Wassana Nanuam produced yet another of her regular propaganda pieces for the military. In among all the buffalo manure about what a great job the military has been doing (sans creating Thailand’s largest virus cluster, a mass shooting in Korat, trying to jail whistleblowers, destroying historical monuments, overthrowing elected governments, murdering civilians, etc.), there’s a note that Deputy Defence Minister Gen Chaichan Changmongkol has declared the ongoing need “for the military to assist the government in containing the spread of the novel coronavirus…”. That there’s essentially no local virus transmission seems not to be an issue in deciding that the the military should be in control. The general was meeting with the Internal Security Operations Command (ISOC) and the armed forces.

Clipped from Straits Times

Really worrying, though, is the decision to have military personnel “provide support to schools when they reopen on Wednesday, in ensuring social distancing and disease control measures laid down by the Public Health Ministry are observed.” The idea of soldiers being embedded in schools is just another step in establishing the dominance of the military over all of society.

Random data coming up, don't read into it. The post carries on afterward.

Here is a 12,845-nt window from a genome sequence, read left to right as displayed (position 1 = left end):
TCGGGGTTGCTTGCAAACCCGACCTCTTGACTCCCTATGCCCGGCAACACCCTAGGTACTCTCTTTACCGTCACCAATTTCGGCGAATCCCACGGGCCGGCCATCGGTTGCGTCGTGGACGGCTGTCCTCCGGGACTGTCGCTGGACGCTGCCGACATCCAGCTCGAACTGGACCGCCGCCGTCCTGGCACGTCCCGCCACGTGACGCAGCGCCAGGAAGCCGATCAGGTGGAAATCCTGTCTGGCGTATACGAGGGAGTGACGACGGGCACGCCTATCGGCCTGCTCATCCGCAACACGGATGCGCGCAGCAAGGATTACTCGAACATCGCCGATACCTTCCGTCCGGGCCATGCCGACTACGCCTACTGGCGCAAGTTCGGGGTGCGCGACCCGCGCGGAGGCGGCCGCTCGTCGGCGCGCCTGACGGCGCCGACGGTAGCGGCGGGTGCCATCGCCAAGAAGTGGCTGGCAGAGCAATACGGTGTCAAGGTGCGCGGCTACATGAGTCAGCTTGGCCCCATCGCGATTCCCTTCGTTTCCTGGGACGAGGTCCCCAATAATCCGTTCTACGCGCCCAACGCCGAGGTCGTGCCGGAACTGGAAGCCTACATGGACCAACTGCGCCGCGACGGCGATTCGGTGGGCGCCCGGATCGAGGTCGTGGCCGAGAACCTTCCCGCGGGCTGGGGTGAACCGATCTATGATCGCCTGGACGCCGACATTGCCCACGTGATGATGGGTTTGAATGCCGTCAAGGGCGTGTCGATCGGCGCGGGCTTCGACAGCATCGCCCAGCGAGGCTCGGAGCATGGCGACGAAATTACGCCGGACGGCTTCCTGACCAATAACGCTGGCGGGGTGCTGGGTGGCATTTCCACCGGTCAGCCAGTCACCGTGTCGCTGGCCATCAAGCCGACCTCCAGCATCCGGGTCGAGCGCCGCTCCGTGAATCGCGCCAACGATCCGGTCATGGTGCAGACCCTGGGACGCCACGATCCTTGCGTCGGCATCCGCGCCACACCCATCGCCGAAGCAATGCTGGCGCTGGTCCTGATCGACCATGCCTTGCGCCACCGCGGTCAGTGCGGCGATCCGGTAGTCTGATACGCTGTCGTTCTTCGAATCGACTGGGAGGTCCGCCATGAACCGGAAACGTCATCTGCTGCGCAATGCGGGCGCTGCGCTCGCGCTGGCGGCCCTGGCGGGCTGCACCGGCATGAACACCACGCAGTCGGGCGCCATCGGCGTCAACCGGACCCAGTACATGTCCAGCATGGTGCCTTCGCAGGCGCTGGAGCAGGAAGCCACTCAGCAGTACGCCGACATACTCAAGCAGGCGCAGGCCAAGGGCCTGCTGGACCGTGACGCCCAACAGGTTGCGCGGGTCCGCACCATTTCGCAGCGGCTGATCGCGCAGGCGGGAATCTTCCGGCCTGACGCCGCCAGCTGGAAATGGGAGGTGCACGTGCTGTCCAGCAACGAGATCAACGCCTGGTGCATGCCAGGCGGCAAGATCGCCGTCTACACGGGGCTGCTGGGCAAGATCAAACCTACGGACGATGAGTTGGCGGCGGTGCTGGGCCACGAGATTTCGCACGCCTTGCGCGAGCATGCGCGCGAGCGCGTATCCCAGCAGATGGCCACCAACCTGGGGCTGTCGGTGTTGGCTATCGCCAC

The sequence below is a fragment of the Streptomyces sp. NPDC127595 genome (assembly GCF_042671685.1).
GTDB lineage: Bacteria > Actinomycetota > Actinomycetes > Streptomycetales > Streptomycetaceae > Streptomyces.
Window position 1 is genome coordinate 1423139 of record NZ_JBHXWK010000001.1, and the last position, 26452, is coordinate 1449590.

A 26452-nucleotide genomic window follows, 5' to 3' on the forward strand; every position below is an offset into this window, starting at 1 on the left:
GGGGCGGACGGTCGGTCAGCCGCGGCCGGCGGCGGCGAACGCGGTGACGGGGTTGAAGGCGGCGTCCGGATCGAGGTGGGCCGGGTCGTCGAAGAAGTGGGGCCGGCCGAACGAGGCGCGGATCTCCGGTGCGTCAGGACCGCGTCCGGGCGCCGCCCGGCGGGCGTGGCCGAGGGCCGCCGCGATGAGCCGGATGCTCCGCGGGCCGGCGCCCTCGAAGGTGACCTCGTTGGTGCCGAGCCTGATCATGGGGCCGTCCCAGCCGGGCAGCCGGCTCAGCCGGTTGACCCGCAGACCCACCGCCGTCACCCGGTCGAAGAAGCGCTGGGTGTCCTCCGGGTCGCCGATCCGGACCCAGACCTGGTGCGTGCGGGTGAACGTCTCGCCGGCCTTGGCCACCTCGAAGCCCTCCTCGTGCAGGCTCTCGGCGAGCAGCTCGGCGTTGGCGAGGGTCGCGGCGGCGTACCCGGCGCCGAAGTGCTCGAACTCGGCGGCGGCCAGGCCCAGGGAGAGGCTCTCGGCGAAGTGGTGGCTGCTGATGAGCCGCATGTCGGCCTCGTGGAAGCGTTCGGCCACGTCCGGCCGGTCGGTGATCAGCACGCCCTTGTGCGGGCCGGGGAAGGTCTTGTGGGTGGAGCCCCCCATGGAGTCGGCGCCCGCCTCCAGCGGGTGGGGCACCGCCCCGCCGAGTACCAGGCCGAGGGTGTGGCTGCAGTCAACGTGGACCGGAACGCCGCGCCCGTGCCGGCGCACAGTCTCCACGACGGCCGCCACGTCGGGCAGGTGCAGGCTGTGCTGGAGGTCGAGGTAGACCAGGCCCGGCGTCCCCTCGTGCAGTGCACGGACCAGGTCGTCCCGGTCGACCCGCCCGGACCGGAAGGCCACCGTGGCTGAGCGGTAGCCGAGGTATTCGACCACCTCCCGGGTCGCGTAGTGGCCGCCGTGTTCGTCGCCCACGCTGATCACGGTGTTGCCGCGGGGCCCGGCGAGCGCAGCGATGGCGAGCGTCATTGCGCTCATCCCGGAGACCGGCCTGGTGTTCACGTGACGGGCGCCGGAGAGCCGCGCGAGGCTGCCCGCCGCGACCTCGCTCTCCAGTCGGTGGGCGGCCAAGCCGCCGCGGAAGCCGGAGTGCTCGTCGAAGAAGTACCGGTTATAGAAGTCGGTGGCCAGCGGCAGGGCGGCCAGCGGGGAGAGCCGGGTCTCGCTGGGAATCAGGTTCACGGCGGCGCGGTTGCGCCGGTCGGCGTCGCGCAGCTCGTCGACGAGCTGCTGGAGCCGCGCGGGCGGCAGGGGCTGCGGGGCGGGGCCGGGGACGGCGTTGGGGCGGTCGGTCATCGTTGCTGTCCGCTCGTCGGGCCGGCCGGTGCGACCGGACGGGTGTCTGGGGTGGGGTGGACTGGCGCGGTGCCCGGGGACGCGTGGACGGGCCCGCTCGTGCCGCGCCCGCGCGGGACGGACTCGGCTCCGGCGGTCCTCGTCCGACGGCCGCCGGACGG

Update 1: Not on schools, but on the military-backed regime’s repression, we were interested to read that the regime’s thugs continue to stalk political opponents. Such measures are threats. When the threats are considered to have failed, the regime’s next step has tended to be to have the thugs bash the opponent.

Update 2: Continuing the military thugs’ stalking of political opponents, Thai Lawyers for Human Rights reports on Nattathida Meewangpla. The story they tell is remarkably similar to that in Update 1. It seems that the military thugs have not left her alone – that is, unthreatened – since she was finally bailed out of prison in 2018.

Further updated: Where’s Wanchalearm?

26 06 2020

On 23 June, the family of missing activist in exile Wanchalearm Satsaksit has filed a complaint with “the  Office of the Attorney General, the Ministry of Justice’s Rights and Liberties Protection Department, and the National Human Rights Commission (NHRC), calling for an investigation into his disappearance, while also preparing to file a complaint with the Cambodian police.”